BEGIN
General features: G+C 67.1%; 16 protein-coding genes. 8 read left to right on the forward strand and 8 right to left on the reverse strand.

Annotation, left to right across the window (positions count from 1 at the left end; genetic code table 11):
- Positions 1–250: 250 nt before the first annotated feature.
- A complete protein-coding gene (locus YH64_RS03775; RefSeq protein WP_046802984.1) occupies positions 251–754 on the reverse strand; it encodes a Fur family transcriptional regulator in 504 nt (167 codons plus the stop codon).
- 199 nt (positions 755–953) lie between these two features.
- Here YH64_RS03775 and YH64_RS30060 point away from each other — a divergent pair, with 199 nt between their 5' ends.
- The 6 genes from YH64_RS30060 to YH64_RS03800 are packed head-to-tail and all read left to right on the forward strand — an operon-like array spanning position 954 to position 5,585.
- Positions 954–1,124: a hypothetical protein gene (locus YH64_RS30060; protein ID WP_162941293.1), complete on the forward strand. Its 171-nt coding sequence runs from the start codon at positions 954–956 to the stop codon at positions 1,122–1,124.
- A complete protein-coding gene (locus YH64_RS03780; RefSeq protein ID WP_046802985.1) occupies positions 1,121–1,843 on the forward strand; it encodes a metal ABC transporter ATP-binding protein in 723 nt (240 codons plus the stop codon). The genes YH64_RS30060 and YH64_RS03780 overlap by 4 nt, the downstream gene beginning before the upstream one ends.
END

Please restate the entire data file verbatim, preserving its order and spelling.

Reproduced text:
General features: G+C 67.1%; 16 protein-coding genes. 8 read left to right on the forward strand and 8 right to left on the reverse strand.

Annotation, left to right across the window (positions count from 1 at the left end; genetic code table 11):
- Positions 1–250: 250 nt before the first annotated feature.
- A complete protein-coding gene (locus YH64_RS03775; RefSeq protein WP_046802984.1) occupies positions 251–754 on the reverse strand; it encodes a Fur family transcriptional regulator in 504 nt (167 codons plus the stop codon).
- 199 nt (positions 755–953) lie between these two features.
- Here YH64_RS03775 and YH64_RS30060 point away from each other — a divergent pair, with 199 nt between their 5' ends.
- The 6 genes from YH64_RS30060 to YH64_RS03800 are packed head-to-tail and all read left to right on the forward strand — an operon-like array spanning position 954 to position 5,585.
- Positions 954–1,124: a hypothetical protein gene (locus YH64_RS30060; protein ID WP_162941293.1), complete on the forward strand. Its 171-nt coding sequence runs from the start codon at positions 954–956 to the stop codon at positions 1,122–1,124.
- A complete protein-coding gene (locus YH64_RS03780; RefSeq protein ID WP_046802985.1) occupies positions 1,121–1,843 on the forward strand; it encodes a metal ABC transporter ATP-binding protein in 723 nt (240 codons plus the stop codon). The genes YH64_RS30060 and YH64_RS03780 overlap by 4 nt, the downstream gene beginning before the upstream one ends.